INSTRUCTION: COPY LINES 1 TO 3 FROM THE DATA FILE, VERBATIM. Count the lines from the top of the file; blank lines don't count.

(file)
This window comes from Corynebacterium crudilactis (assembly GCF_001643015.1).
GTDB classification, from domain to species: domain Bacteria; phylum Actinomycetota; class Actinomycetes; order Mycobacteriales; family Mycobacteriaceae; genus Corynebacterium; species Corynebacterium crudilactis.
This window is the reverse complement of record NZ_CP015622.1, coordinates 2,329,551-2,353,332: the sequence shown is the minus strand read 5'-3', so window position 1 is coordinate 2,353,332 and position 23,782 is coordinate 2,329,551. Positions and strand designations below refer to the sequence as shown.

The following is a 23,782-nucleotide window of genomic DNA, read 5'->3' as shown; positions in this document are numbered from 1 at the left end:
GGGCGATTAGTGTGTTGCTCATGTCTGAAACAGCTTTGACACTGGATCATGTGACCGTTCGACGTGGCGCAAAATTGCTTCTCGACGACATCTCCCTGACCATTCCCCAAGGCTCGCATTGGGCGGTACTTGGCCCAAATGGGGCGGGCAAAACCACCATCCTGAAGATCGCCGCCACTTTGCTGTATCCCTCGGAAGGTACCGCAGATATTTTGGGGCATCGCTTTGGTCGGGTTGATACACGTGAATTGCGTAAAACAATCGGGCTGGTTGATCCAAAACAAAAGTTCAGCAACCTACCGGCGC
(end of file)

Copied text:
This window comes from Corynebacterium crudilactis (assembly GCF_001643015.1).
GTDB classification, from domain to species: domain Bacteria; phylum Actinomycetota; class Actinomycetes; order Mycobacteriales; family Mycobacteriaceae; genus Corynebacterium; species Corynebacterium crudilactis.
This window is the reverse complement of record NZ_CP015622.1, coordinates 2,329,551-2,353,332: the sequence shown is the minus strand read 5'-3', so window position 1 is coordinate 2,353,332 and position 23,782 is coordinate 2,329,551. Positions and strand designations below refer to the sequence as shown.